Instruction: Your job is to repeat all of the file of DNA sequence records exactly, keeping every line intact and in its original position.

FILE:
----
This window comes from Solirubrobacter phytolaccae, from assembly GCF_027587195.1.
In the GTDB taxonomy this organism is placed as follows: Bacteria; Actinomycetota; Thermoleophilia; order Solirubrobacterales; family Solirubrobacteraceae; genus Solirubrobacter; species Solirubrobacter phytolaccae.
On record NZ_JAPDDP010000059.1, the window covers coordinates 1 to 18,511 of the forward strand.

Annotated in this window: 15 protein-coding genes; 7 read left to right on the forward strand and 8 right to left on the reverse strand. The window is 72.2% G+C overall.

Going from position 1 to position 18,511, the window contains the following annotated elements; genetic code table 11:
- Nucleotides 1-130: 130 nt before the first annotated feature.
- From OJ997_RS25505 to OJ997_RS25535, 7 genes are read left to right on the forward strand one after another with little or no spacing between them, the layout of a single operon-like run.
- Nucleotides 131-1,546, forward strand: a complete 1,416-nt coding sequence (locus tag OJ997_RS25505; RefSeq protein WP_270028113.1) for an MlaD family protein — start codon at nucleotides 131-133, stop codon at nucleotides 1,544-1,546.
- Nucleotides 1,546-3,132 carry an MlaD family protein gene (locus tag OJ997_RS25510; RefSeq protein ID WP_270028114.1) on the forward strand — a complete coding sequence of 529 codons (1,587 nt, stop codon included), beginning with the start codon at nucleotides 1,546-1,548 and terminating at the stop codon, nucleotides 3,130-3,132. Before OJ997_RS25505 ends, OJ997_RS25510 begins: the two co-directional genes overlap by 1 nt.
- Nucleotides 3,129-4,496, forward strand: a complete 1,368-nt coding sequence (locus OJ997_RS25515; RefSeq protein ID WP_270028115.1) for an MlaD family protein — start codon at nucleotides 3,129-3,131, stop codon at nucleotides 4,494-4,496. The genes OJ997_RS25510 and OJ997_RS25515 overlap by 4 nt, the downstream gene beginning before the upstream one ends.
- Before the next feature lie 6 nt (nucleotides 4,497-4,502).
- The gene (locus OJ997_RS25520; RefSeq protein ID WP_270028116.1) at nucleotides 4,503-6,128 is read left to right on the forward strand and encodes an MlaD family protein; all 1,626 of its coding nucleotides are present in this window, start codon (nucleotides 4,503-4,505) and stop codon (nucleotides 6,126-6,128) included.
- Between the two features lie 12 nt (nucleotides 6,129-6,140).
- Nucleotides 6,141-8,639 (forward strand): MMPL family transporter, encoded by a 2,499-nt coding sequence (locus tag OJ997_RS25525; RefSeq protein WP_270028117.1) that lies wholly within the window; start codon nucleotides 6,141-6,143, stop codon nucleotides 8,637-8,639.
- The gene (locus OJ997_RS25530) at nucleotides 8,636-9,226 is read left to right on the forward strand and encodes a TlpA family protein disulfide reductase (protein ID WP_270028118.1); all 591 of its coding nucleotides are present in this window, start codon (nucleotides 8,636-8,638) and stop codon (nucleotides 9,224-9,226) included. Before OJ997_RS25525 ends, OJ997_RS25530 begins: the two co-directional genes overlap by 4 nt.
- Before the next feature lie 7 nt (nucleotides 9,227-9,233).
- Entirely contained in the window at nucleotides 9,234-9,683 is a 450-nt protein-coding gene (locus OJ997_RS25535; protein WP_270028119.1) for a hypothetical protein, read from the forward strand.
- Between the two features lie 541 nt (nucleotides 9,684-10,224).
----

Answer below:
This window comes from Solirubrobacter phytolaccae, from assembly GCF_027587195.1.
In the GTDB taxonomy this organism is placed as follows: Bacteria; Actinomycetota; Thermoleophilia; order Solirubrobacterales; family Solirubrobacteraceae; genus Solirubrobacter; species Solirubrobacter phytolaccae.
On record NZ_JAPDDP010000059.1, the window covers coordinates 1 to 18,511 of the forward strand.

Annotated in this window: 15 protein-coding genes; 7 read left to right on the forward strand and 8 right to left on the reverse strand. The window is 72.2% G+C overall.

Going from position 1 to position 18,511, the window contains the following annotated elements; genetic code table 11:
- Nucleotides 1-130: 130 nt before the first annotated feature.
- From OJ997_RS25505 to OJ997_RS25535, 7 genes are read left to right on the forward strand one after another with little or no spacing between them, the layout of a single operon-like run.
- Nucleotides 131-1,546, forward strand: a complete 1,416-nt coding sequence (locus tag OJ997_RS25505; RefSeq protein WP_270028113.1) for an MlaD family protein — start codon at nucleotides 131-133, stop codon at nucleotides 1,544-1,546.
- Nucleotides 1,546-3,132 carry an MlaD family protein gene (locus tag OJ997_RS25510; RefSeq protein ID WP_270028114.1) on the forward strand — a complete coding sequence of 529 codons (1,587 nt, stop codon included), beginning with the start codon at nucleotides 1,546-1,548 and terminating at the stop codon, nucleotides 3,130-3,132. Before OJ997_RS25505 ends, OJ997_RS25510 begins: the two co-directional genes overlap by 1 nt.
- Nucleotides 3,129-4,496, forward strand: a complete 1,368-nt coding sequence (locus OJ997_RS25515; RefSeq protein ID WP_270028115.1) for an MlaD family protein — start codon at nucleotides 3,129-3,131, stop codon at nucleotides 4,494-4,496. The genes OJ997_RS25510 and OJ997_RS25515 overlap by 4 nt, the downstream gene beginning before the upstream one ends.
- Before the next feature lie 6 nt (nucleotides 4,497-4,502).
- The gene (locus OJ997_RS25520; RefSeq protein ID WP_270028116.1) at nucleotides 4,503-6,128 is read left to right on the forward strand and encodes an MlaD family protein; all 1,626 of its coding nucleotides are present in this window, start codon (nucleotides 4,503-4,505) and stop codon (nucleotides 6,126-6,128) included.
- Between the two features lie 12 nt (nucleotides 6,129-6,140).
- Nucleotides 6,141-8,639 (forward strand): MMPL family transporter, encoded by a 2,499-nt coding sequence (locus tag OJ997_RS25525; RefSeq protein WP_270028117.1) that lies wholly within the window; start codon nucleotides 6,141-6,143, stop codon nucleotides 8,637-8,639.
- The gene (locus OJ997_RS25530) at nucleotides 8,636-9,226 is read left to right on the forward strand and encodes a TlpA family protein disulfide reductase (protein ID WP_270028118.1); all 591 of its coding nucleotides are present in this window, start codon (nucleotides 8,636-8,638) and stop codon (nucleotides 9,224-9,226) included. Before OJ997_RS25525 ends, OJ997_RS25530 begins: the two co-directional genes overlap by 4 nt.
- Before the next feature lie 7 nt (nucleotides 9,227-9,233).
- Entirely contained in the window at nucleotides 9,234-9,683 is a 450-nt protein-coding gene (locus OJ997_RS25535; protein WP_270028119.1) for a hypothetical protein, read from the forward strand.
- Between the two features lie 541 nt (nucleotides 9,684-10,224).